Let’s face it. Business partners don’t always get along. Rather like marriage, figuring out how to get along for the good of the children, I mean the business, or figuring out how to split amicably have obvious advantage over the expense, distraction and uncertainty of duking it out in court. Being right and winning may sometimes be a worthy intention, but more often than not it leaves both partners battered and the business in shambles.
Sometimes partners wanted to do it right by each other but are just unfamiliar with the options that might be available. Sometimes the issues can be resolved by better communication. Sometimes the issues cannot be resolved and what is helpful is information and choices and to how to move in different directions. I cannot tell you how many 50-50 partners I’ve experienced who want to buy out their partner for a sum that they would themselves never accept if they were being bought out.
I will mediate such issues with partners, shareholders and LLC members who are motivated to get passed the dispute by resolution which may involve fixing the problem and staying partners or fixing the problem by ending the partnerships. In this role of mediator I do not act as either partner’s attorney or advocate, nor do I make a decision that either partner is bound by. A mediated resolution happens ONLY when both partners agree.
The mediation process would look something like this: After both partners choose to engage me to mediate the dispute we will have a pre-mediation meeting, either in person or by conference call, to better define the dispute, to determine what information and documents would support the process and then we would schedule a mediation that both parties would be present in person. Before the mediation I would be sent the documents and whatever letters each partner chooses to write me explaining their position in advance. I would review that material in advance.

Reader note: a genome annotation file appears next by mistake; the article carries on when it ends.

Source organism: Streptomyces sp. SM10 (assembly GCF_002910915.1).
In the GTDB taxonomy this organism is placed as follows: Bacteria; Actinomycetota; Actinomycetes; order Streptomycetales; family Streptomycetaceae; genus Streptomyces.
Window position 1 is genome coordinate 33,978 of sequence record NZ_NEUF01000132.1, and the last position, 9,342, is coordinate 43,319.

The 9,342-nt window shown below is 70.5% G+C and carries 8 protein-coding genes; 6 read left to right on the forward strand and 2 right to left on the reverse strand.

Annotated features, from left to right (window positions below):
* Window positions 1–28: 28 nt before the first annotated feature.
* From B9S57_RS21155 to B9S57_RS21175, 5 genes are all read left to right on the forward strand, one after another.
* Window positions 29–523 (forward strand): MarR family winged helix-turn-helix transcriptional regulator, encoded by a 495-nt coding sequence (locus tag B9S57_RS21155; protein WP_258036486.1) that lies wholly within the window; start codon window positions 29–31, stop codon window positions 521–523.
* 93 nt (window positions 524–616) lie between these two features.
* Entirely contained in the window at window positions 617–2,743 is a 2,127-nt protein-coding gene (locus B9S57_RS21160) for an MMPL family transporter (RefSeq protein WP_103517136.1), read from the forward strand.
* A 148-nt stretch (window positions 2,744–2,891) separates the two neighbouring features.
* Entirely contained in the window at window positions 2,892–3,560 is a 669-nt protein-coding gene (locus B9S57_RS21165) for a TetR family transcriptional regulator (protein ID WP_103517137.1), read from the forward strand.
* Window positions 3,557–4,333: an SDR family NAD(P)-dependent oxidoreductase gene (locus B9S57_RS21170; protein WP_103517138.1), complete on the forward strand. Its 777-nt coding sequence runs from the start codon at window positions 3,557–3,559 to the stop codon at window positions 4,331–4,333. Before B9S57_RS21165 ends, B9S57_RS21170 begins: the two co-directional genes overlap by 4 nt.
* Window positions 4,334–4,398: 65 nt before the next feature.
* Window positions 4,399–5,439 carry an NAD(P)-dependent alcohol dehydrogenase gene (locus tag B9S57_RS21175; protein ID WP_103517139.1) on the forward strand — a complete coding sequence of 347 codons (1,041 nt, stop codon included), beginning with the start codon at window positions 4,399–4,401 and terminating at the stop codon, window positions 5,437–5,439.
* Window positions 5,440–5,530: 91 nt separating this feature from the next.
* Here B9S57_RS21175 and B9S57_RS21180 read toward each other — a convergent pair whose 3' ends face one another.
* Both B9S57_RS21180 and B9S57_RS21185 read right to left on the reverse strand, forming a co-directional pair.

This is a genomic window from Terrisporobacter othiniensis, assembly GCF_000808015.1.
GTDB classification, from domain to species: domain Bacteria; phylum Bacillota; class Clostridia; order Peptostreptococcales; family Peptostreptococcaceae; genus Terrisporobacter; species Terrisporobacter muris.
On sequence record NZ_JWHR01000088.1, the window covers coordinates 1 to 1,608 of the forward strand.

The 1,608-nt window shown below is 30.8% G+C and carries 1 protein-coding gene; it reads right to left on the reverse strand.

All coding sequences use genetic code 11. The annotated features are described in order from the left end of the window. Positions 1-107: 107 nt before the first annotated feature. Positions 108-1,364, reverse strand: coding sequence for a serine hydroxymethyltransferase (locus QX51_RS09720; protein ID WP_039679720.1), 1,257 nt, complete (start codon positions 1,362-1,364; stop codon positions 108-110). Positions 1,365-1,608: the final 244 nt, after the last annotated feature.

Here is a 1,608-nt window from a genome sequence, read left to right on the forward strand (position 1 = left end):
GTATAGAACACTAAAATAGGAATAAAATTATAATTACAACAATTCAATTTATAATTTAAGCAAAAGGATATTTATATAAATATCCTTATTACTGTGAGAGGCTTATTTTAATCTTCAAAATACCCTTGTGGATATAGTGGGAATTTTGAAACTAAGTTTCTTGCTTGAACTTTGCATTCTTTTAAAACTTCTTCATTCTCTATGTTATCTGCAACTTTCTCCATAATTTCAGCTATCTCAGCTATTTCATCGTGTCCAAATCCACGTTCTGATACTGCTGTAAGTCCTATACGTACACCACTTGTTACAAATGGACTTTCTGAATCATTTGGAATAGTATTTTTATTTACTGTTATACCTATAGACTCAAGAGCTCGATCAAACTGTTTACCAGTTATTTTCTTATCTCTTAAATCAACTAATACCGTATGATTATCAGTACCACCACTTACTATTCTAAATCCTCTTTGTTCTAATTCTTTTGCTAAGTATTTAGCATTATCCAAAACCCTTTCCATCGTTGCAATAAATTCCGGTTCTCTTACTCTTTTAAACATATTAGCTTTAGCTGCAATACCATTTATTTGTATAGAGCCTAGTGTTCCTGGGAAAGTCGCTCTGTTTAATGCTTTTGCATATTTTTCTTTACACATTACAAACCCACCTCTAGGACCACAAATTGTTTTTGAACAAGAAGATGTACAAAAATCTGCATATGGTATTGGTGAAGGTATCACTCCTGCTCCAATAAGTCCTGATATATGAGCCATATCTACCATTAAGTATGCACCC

The mediation itself would take place at my office and while typically we would be together in the same room, it is also possible to meet with partners separately and shuttle back and forth. Hopefully I would be able to bring my 40 years of experience of working with small businesses to shed light on the situation and offer options for resolution. To encourage candor, meditations by law are confidential, which means what is said by the parties as part of the mediation, can’t be used in court. Hopefully, during the mediation process we will reach a resolution, which I will put in writing and then the partners will sign.
My preference is to only mediate disputes between two or more owners of the same business who both believe that mediation may help resolve the problem and who have both chosen not to be represented by their own legal counsel in the mediation process. If one partner contacts me to inquire about mediation I will only allow that partner to give me the barest outline of the dispute and defer hearing a more detailed version until both partners are present and accounted for. It is not a good idea to call me to check out if I agree with your position before asking me to mediate. In that circumstance I will not form an opinion and If I had one I would not share it. Mediation works best when the mediator is respected by both parties as truly neutral and capable of bring some insight to the process.